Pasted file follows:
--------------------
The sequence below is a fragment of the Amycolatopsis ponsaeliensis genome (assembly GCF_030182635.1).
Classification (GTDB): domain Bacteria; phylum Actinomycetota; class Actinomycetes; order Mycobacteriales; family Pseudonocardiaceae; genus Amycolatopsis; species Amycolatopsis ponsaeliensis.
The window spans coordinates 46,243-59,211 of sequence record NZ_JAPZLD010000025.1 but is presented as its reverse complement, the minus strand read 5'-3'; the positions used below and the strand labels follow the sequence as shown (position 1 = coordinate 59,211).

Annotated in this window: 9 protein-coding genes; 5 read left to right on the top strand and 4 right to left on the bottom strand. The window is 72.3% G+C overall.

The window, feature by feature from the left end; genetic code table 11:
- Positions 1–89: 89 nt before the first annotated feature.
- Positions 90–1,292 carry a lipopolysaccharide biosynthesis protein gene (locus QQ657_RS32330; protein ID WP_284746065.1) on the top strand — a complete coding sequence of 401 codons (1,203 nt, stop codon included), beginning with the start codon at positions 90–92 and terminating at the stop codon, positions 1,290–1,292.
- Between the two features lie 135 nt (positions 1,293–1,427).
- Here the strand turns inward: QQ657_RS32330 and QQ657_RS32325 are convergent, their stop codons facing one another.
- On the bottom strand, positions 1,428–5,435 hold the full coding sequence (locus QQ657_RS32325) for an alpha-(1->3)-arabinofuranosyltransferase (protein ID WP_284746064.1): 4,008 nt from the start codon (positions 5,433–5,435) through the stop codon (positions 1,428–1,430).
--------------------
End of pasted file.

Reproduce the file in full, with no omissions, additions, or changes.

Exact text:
The sequence below is a fragment of the Amycolatopsis ponsaeliensis genome (assembly GCF_030182635.1).
Classification (GTDB): domain Bacteria; phylum Actinomycetota; class Actinomycetes; order Mycobacteriales; family Pseudonocardiaceae; genus Amycolatopsis; species Amycolatopsis ponsaeliensis.
The window spans coordinates 46,243-59,211 of sequence record NZ_JAPZLD010000025.1 but is presented as its reverse complement, the minus strand read 5'-3'; the positions used below and the strand labels follow the sequence as shown (position 1 = coordinate 59,211).

Annotated in this window: 9 protein-coding genes; 5 read left to right on the top strand and 4 right to left on the bottom strand. The window is 72.3% G+C overall.

The window, feature by feature from the left end; genetic code table 11:
- Positions 1–89: 89 nt before the first annotated feature.
- Positions 90–1,292 carry a lipopolysaccharide biosynthesis protein gene (locus QQ657_RS32330; protein ID WP_284746065.1) on the top strand — a complete coding sequence of 401 codons (1,203 nt, stop codon included), beginning with the start codon at positions 90–92 and terminating at the stop codon, positions 1,290–1,292.
- Between the two features lie 135 nt (positions 1,293–1,427).
- Here the strand turns inward: QQ657_RS32330 and QQ657_RS32325 are convergent, their stop codons facing one another.
- On the bottom strand, positions 1,428–5,435 hold the full coding sequence (locus QQ657_RS32325) for an alpha-(1->3)-arabinofuranosyltransferase (protein ID WP_284746064.1): 4,008 nt from the start codon (positions 5,433–5,435) through the stop codon (positions 1,428–1,430).